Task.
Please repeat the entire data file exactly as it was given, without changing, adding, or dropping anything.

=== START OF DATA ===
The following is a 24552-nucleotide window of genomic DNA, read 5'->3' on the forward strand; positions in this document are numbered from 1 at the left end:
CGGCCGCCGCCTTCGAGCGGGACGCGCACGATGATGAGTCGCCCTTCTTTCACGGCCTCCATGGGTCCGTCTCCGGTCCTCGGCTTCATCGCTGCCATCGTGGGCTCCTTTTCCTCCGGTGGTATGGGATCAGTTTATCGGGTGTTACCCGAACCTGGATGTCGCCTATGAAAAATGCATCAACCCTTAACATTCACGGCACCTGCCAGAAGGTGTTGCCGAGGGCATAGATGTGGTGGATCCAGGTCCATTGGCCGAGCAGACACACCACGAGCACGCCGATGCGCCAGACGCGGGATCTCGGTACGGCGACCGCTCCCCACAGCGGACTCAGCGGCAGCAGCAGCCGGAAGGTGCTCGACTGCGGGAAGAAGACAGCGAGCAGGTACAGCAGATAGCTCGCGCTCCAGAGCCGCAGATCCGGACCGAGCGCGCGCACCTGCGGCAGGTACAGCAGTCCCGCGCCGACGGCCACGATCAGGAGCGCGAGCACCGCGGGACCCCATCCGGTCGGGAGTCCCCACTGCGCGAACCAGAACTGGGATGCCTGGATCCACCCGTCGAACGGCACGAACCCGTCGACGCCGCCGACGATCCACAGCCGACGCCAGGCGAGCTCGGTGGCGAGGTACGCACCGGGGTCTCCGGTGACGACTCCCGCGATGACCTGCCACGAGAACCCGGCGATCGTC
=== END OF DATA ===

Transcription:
The following is a 24552-nucleotide window of genomic DNA, read 5'->3' on the forward strand; positions in this document are numbered from 1 at the left end:
CGGCCGCCGCCTTCGAGCGGGACGCGCACGATGATGAGTCGCCCTTCTTTCACGGCCTCCATGGGTCCGTCTCCGGTCCTCGGCTTCATCGCTGCCATCGTGGGCTCCTTTTCCTCCGGTGGTATGGGATCAGTTTATCGGGTGTTACCCGAACCTGGATGTCGCCTATGAAAAATGCATCAACCCTTAACATTCACGGCACCTGCCAGAAGGTGTTGCCGAGGGCATAGATGTGGTGGATCCAGGTCCATTGGCCGAGCAGACACACCACGAGCACGCCGATGCGCCAGACGCGGGATCTCGGTACGGCGACCGCTCCCCACAGCGGACTCAGCGGCAGCAGCAGCCGGAAGGTGCTCGACTGCGGGAAGAAGACAGCGAGCAGGTACAGCAGATAGCTCGCGCTCCAGAGCCGCAGATCCGGACCGAGCGCGCGCACCTGCGGCAGGTACAGCAGTCCCGCGCCGACGGCCACGATCAGGAGCGCGAGCACCGCGGGACCCCATCCGGTCGGGAGTCCCCACTGCGCGAACCAGAACTGGGATGCCTGGATCCACCCGTCGAACGGCACGAACCCGTCGACGCCGCCGACGATCCACAGCCGACGCCAGGCGAGCTCGGTGGCGAGGTACGCACCGGGGTCTCCGGTGACGACTCCCGCGATGACCTGCCACGAGAACCCGGCGATCGTC